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Clarence Thomas Challenges Jack Smith’s Legitimacy As Trump Makes Same Argument In Florida


Supreme Court Justice Clarence Thomas questioned, in a concurring opinion affirming presidents have “at least presumptive immunity” for official acts, whether Special Counsel Jack Smith’s office and appointment are constitutional in the first place.

In a 6-3 decision on Monday, the Supreme Court ruled presidents have “absolute immunity” for “actions within his conclusive and preclusive constitutional authority” and “at least presumptive immunity” for all “official acts.”

The decision came after Smith, who was appointed by Attorney General Merrick Garland, indicted former President Donald Trump for questioning the administration of the 2020 election. The Supreme Court also sent several of the alleged actions in Smith’s case against Trump back to the lower court to determine whether they constituted official acts — almost certainly quashing Smith’s hopes for a preelection trial.

Thomas, in his concurrence, spent little time reinforcing the majority’s opinion and instead explained he wrote “to highlight another way in which this prosecution may violate our constitutional structure.”

Thomas explained that Garland’s appointment of Smith to prosecute Trump may have been unconstitutional, noting he is “not sure that any office for the Special Counsel has been ‘established by Law’ as the Constitution requires.”

“If there is no law establishing the office that the Special Counsel occupies, then he cannot proceed with this prosecution. A private citizen cannot criminally prosecute anyone, let alone a former President,” Thomas opined. “If this unprecedented prosecution is to proceed, it must be conducted by someone duly authorized to do so by the American people. The lower courts should thus answer these essential questions concerning the Special Counsel’s appointment before proceeding.”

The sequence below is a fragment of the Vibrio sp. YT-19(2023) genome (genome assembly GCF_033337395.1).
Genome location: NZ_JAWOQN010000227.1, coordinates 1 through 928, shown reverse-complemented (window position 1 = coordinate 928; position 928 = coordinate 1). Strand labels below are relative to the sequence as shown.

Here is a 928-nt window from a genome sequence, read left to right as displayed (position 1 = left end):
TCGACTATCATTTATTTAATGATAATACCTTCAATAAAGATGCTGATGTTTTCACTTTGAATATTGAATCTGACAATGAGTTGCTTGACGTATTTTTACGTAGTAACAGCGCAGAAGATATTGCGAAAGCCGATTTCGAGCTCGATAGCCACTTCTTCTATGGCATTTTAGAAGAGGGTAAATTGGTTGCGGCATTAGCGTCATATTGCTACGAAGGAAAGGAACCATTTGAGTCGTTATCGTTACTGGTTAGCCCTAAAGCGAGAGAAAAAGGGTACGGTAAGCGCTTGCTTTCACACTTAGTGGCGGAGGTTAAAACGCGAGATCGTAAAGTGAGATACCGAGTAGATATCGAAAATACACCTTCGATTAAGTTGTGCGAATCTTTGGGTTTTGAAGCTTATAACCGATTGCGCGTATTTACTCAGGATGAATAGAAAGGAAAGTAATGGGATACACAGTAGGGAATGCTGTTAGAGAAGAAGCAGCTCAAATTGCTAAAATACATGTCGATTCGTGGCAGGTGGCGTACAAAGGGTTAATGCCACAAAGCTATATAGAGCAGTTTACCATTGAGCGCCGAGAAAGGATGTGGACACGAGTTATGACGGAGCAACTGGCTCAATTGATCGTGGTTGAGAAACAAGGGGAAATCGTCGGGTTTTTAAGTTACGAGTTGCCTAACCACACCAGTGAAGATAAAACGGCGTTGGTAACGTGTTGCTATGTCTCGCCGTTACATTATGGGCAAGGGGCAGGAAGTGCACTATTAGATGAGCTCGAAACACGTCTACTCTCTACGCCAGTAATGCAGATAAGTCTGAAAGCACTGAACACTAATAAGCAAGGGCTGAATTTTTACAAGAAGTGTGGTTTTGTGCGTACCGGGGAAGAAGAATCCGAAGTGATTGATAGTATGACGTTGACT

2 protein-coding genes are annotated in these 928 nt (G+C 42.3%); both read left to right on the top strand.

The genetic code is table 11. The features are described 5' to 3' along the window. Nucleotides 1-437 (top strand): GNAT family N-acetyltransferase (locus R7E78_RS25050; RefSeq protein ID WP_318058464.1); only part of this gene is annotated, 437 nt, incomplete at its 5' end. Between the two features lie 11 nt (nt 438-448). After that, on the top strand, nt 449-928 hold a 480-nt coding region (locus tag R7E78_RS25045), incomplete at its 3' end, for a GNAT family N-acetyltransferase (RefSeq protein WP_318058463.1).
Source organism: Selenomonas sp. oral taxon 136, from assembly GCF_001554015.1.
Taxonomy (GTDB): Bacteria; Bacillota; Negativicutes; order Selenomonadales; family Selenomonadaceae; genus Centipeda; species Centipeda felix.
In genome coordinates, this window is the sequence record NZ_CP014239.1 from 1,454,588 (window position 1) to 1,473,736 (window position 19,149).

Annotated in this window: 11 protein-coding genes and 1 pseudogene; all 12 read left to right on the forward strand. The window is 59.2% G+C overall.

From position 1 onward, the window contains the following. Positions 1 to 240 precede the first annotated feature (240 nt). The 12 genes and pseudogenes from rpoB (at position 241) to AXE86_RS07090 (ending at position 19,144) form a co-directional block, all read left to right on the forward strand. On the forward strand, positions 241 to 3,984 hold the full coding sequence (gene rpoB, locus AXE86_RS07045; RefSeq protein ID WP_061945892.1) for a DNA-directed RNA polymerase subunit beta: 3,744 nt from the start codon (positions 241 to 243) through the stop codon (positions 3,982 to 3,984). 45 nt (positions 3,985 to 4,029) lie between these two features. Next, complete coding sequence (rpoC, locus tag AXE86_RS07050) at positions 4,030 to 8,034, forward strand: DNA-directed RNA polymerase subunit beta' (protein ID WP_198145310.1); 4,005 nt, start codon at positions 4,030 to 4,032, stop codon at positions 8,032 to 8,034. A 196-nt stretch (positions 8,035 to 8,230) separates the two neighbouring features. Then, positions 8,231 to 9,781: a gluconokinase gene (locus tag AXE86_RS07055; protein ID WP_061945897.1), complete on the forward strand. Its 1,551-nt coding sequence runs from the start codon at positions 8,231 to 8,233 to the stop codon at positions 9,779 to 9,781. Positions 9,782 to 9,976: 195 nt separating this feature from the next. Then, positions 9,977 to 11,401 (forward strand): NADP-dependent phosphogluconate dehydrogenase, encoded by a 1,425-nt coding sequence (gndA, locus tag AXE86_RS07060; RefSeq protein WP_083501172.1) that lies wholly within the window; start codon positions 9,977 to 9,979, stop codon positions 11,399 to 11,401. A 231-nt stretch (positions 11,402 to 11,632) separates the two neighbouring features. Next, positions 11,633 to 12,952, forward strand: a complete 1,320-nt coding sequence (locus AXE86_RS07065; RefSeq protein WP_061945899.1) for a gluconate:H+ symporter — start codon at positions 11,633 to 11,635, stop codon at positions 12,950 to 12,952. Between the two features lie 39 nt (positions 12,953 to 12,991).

Thomas explained that while the Constitution permits “Heads of Department” — like Garland — to appoint inferior officers, it also requires the appointed office be “established by Law.” Thomas claims Garland “did not identify any statute that clearly creates such an office” when appointing Smith to special counsel; Garland simply cited general statutes, “none” of which “appears to create an office” for Smith.

But even if the office itself is constitutional, Thomas argues that Smith’s appointment may not be. Thomas says it must be determined whether the special counsel role is a principal or inferior officer. A principal officer requires a nomination by the president and confirmation by the Senate — which Smith did not receive. Thomas argues an inferior officer does not require presidential nomination and senatorial confirmation “only if ‘Congress . . . by law vest[ed] the Appointment’ in the Attorney General as a ‘Hea[d] of Department.'”

“So, the Special Counsel’s appointment is invalid unless a statute created the Special Counsel’s office and gave the Attorney General the power to fill it ‘by Law,'” Thomas argues.

Thomas also invoked the founders to explain why Garland and the executive branch’s authority to create and fill roles is limited.

The founders, weary of a power-hungry monarch that could — as the king did — both create positions and then fill those positions to carry out partisan objectives, “broke from the monarchial model by giving the President the power to fill offices (with the Senate’s approval), but not the power to create offices,” Thomas explained.

“We cannot ignore the importance that the Constitution places on who creates a federal office,” Thomas continued. “To guard against tyranny, the Founders required that a federal office be ‘established by Law.'”

“As James Madison cautioned,” Thomas continued, “‘[I]f there is any point in which the separation of the Legislative and Executive powers ought to be maintained with greater caution, it is that which relates to officers and offices.'”

Thomas’ reasoning, while not legally binding, may have significant implications in Donald Trump’s defense against the Biden Justice Department’s lawfare in Florida. Judge Aileen Cannon recently heard arguments in the classified document case against Trump — also brought by Smith — as to whether Smith’s appointment was unlawful. Constitutional expert and former attorney general under President Ronald Reagan, Ed Meese, filed an amicus brief arguing Smith’s appointment violates the Appointments Clause.

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